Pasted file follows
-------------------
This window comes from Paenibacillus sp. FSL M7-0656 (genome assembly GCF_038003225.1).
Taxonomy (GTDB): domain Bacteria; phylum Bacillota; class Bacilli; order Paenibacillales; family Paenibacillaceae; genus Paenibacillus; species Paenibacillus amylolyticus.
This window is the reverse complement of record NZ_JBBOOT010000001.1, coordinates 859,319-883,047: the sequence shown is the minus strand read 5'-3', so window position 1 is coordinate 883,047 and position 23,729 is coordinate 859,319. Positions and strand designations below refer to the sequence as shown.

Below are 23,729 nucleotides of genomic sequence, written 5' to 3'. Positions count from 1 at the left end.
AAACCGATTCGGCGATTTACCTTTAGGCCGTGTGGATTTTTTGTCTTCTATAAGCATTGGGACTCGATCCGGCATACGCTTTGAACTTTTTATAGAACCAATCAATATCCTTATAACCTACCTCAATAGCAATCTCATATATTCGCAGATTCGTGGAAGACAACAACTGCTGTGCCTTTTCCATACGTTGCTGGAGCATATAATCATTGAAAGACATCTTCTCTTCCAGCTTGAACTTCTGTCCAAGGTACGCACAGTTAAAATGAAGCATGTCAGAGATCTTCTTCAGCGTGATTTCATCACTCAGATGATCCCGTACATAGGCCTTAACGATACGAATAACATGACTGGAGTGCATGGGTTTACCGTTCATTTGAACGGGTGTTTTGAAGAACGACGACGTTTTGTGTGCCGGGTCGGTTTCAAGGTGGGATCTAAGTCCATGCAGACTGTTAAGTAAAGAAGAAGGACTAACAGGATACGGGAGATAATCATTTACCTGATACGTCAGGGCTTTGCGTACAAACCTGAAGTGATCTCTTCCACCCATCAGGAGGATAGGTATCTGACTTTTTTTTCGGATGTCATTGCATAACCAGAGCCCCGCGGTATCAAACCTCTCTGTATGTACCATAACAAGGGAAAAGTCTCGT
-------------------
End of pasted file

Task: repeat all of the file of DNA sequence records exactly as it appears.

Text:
This window comes from Paenibacillus sp. FSL M7-0656 (genome assembly GCF_038003225.1).
Taxonomy (GTDB): domain Bacteria; phylum Bacillota; class Bacilli; order Paenibacillales; family Paenibacillaceae; genus Paenibacillus; species Paenibacillus amylolyticus.
This window is the reverse complement of record NZ_JBBOOT010000001.1, coordinates 859,319-883,047: the sequence shown is the minus strand read 5'-3', so window position 1 is coordinate 883,047 and position 23,729 is coordinate 859,319. Positions and strand designations below refer to the sequence as shown.

Below are 23,729 nucleotides of genomic sequence, written 5' to 3'. Positions count from 1 at the left end.
AAACCGATTCGGCGATTTACCTTTAGGCCGTGTGGATTTTTTGTCTTCTATAAGCATTGGGACTCGATCCGGCATACGCTTTGAACTTTTTATAGAACCAATCAATATCCTTATAACCTACCTCAATAGCAATCTCATATATTCGCAGATTCGTGGAAGACAACAACTGCTGTGCCTTTTCCATACGTTGCTGGAGCATATAATCATTGAAAGACATCTTCTCTTCCAGCTTGAACTTCTGTCCAAGGTACGCACAGTTAAAATGAAGCATGTCAGAGATCTTCTTCAGCGTGATTTCATCACTCAGATGATCCCGTACATAGGCCTTAACGATACGAATAACATGACTGGAGTGCATGGGTTTACCGTTCATTTGAACGGGTGTTTTGAAGAACGACGACGTTTTGTGTGCCGGGTCGGTTTCAAGGTGGGATCTAAGTCCATGCAGACTGTTAAGTAAAGAAGAAGGACTAACAGGATACGGGAGATAATCATTTACCTGATACGTCAGGGCTTTGCGTACAAACCTGAAGTGATCTCTTCCACCCATCAGGAGGATAGGTATCTGACTTTTTTTTCGGATGTCATTGCATAACCAGAGCCCCGCGGTATCAAACCTCTCTGTATGTACCATAACAAGGGAAAAGTCTCGT